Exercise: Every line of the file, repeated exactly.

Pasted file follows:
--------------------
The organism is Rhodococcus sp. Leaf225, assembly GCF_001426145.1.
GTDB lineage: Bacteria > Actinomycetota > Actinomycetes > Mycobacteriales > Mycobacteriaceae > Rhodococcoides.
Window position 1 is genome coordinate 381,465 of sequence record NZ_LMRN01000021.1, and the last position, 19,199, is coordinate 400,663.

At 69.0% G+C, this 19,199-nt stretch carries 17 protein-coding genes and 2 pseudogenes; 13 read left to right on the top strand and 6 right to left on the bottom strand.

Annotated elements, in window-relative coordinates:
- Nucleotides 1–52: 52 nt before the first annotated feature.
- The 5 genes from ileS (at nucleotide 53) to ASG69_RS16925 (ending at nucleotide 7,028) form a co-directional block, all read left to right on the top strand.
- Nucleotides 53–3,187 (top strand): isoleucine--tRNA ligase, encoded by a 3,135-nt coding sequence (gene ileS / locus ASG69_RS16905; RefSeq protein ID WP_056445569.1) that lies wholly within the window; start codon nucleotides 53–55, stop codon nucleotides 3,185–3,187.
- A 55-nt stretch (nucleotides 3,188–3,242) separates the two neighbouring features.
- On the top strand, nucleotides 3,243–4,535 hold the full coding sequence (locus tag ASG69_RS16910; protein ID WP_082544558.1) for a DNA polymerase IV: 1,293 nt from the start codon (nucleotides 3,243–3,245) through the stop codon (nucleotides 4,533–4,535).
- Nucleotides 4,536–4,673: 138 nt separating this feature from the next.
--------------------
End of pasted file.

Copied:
The organism is Rhodococcus sp. Leaf225, assembly GCF_001426145.1.
GTDB lineage: Bacteria > Actinomycetota > Actinomycetes > Mycobacteriales > Mycobacteriaceae > Rhodococcoides.
Window position 1 is genome coordinate 381,465 of sequence record NZ_LMRN01000021.1, and the last position, 19,199, is coordinate 400,663.

At 69.0% G+C, this 19,199-nt stretch carries 17 protein-coding genes and 2 pseudogenes; 13 read left to right on the top strand and 6 right to left on the bottom strand.

Annotated elements, in window-relative coordinates:
- Nucleotides 1–52: 52 nt before the first annotated feature.
- The 5 genes from ileS (at nucleotide 53) to ASG69_RS16925 (ending at nucleotide 7,028) form a co-directional block, all read left to right on the top strand.
- Nucleotides 53–3,187 (top strand): isoleucine--tRNA ligase, encoded by a 3,135-nt coding sequence (gene ileS / locus ASG69_RS16905; RefSeq protein ID WP_056445569.1) that lies wholly within the window; start codon nucleotides 53–55, stop codon nucleotides 3,185–3,187.
- A 55-nt stretch (nucleotides 3,188–3,242) separates the two neighbouring features.
- On the top strand, nucleotides 3,243–4,535 hold the full coding sequence (locus tag ASG69_RS16910; protein ID WP_082544558.1) for a DNA polymerase IV: 1,293 nt from the start codon (nucleotides 3,243–3,245) through the stop codon (nucleotides 4,533–4,535).
- Nucleotides 4,536–4,673: 138 nt separating this feature from the next.